March 25 features Marco Antonio Barrera, probably the strongest overall claimant to 130 pound honors. The likely opponent is said to be always tough Jesus Chavez.

Chavez seemed rejuvenated when he met Leavander Johnson, but Johnson’s tragic death may have taken some of the steam out of thoughtful Chavez, said to have received Johnson’s family blessing to continue in Leavander’s name. That could mean a lot of inspiration. Either way, if he does meet Chavez, who hung tough with one arm against Erik Morales, Barrera won’t get any slack. The Fates say Chavez, whose wife recently served in Iraq, is a live, live underdog.

Another clash to be King of the Hill finds Floyd Mayweather Jr, arguably the game’s finest practitioner, bumping heads with Zab Judah, one of very few boxers who rivals Mayweather in speed, skills, and brashness.

Their hoedown, scheduled for April 8th, is one of the top pound-for-pound pairings in recent years. Judah will need a career best performance to have a chance of victory. That’s not to say he can’t pull it off, but currently Mayweather is in a different galaxy in terms of punching power. Slow-motion replays may be the only way to follow the flying fists once these two whirlwinds unload.

Mayweather should be around a 4-1 favorite. Judah is good enough to make taking the odds an attractive proposition, since that’s probably as good of odds as one is likely to see on Floyd for a while. Mayweather will stop Judah in his tracks.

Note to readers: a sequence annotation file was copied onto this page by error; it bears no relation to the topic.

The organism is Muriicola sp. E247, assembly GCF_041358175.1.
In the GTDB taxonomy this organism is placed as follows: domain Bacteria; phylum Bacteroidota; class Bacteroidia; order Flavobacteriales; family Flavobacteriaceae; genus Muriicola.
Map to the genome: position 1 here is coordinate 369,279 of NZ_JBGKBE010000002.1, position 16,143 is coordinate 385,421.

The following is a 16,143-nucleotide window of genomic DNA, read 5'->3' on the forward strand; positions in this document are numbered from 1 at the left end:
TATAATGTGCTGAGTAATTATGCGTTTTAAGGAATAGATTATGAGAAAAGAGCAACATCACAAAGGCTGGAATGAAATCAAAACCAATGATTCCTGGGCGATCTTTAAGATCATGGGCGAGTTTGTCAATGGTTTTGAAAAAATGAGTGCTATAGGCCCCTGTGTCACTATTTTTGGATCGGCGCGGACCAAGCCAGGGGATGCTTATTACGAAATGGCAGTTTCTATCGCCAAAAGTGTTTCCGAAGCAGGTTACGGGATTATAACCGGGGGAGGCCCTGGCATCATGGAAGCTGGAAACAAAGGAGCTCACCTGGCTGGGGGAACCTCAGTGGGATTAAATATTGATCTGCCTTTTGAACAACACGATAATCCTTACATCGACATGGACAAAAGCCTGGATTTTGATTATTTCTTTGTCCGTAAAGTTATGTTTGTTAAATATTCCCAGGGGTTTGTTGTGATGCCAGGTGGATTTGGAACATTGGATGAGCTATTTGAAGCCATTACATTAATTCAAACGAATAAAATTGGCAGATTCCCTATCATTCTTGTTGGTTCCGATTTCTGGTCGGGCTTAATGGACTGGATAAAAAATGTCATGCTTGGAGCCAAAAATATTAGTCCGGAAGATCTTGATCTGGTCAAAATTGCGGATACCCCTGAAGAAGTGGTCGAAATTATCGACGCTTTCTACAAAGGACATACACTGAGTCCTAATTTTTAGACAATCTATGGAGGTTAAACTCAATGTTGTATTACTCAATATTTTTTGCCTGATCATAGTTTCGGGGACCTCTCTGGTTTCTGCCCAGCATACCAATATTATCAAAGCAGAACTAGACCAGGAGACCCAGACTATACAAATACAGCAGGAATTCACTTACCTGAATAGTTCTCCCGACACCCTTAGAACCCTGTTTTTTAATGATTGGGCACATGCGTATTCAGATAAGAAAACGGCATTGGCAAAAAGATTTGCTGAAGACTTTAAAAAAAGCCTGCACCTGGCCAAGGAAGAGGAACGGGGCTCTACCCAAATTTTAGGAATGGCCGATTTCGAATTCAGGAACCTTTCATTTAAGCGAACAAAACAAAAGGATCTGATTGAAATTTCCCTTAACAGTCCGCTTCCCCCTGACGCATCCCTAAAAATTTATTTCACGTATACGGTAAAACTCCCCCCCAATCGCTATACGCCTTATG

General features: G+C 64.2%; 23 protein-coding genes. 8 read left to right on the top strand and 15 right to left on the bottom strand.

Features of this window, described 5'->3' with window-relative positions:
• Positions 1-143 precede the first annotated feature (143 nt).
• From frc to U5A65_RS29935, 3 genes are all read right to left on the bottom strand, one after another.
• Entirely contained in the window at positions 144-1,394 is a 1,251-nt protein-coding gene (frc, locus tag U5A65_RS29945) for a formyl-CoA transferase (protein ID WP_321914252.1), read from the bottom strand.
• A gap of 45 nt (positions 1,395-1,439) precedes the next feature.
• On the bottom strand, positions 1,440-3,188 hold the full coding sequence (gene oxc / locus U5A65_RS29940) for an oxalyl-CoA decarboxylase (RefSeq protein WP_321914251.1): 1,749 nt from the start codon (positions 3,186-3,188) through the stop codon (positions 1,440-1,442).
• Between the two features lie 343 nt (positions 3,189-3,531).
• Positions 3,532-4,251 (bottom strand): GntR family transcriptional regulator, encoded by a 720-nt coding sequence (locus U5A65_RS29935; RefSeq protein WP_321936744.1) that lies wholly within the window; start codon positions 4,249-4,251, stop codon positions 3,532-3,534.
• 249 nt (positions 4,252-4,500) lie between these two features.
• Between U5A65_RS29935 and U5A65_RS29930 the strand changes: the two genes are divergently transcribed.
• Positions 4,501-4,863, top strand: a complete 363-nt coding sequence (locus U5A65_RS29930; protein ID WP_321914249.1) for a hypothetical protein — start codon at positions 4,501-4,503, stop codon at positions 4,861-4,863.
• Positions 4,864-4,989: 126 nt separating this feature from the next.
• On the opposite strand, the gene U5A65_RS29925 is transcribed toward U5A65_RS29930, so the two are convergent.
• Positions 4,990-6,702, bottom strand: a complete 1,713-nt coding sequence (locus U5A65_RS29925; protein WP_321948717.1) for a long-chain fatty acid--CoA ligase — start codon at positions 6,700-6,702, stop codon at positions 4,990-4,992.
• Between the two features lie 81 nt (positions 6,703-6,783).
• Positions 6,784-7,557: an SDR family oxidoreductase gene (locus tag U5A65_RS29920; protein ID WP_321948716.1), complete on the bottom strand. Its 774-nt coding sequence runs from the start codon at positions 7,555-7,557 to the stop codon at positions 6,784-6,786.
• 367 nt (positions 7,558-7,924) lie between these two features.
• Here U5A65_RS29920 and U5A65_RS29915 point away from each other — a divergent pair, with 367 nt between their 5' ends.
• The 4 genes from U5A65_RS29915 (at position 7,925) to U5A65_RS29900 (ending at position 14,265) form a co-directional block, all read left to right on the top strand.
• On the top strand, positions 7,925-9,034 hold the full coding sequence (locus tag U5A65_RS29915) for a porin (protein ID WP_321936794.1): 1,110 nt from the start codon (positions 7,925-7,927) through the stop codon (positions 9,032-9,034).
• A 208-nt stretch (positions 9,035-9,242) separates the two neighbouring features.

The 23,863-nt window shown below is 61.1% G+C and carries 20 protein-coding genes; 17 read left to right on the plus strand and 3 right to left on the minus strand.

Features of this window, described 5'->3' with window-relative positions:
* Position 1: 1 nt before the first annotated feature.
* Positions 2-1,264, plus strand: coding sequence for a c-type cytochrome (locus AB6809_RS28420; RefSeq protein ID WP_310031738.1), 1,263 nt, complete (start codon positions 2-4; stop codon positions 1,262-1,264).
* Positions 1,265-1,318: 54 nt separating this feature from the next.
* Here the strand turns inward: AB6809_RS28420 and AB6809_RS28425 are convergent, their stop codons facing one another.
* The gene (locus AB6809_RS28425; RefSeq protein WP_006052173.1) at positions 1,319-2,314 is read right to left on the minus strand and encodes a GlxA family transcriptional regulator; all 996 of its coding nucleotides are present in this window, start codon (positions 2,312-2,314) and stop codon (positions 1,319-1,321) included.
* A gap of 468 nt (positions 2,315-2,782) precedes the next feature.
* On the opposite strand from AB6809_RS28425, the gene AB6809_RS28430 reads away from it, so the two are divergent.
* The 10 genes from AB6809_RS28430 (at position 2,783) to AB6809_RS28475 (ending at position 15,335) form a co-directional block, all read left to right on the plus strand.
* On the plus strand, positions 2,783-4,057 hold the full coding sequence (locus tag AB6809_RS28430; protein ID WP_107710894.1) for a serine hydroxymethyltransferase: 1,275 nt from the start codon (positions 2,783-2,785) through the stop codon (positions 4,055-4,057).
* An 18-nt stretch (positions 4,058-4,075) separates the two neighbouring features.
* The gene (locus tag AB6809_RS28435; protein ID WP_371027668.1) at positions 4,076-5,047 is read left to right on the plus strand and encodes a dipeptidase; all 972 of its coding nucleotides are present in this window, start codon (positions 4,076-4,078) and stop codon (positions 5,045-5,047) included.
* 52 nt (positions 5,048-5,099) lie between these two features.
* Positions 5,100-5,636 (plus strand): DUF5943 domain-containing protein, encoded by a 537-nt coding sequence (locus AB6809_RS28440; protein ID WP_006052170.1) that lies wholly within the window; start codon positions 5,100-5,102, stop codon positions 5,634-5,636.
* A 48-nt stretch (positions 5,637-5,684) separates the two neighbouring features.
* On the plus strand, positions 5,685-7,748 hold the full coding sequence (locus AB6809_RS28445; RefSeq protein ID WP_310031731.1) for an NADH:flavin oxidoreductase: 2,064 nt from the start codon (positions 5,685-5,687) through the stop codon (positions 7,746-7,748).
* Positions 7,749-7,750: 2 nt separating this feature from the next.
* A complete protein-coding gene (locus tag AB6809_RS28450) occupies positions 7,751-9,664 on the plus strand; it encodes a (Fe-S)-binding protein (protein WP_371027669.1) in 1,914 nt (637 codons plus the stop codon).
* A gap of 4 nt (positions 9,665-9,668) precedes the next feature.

The first half of next year is set to conclude with the star power of Oscar De La Hoya, probably against noteworthy foil Ricardo Mayorga on May 6. There could be some snags before a contract is finalized, but if it comes off count on Mayorga for promotional sound bite nastiness. One of the questions is whether or not he’ll be able to get under Oscar’s skin, and it might actually be entertaining to see the classy, model perfect De La Hoya show he’s human and freak out against the Nicaraguan maniac.

Mayorga may have burnt his best bridges already. De La Hoya has not only the boxing skill to negate Mayorga’s offense, but enough power to end it early. If Mayorga rushes in and causes a cut, De La Hoya might get ruffled enough to duck into defense and Mayorga could get a decision that goes to the cards after six rounds or so. It will be wild for as long as it lasts.

Pro boxing, like many sports, had its share of problems during 2005, but there were also many positives. Most notably, as usual, was superior and inspiring action inside the strands. Unless there’s a mass freeze-up at the top, early 2006 figures to see decisive interaction among many well-known fighters.

If even fifty per cent of the aforementioned pairings come to fruition, it’s a strong likelihood the upcoming year has at least one very positive half. Arturo Gatti, Miguel Cotto, Antonio Margarito, Brian Viloria, and Shannon Briggs, to name a few, are also on deck. No matter how you chose to look at or measure mass qualities, there’s still just as much good to be seen.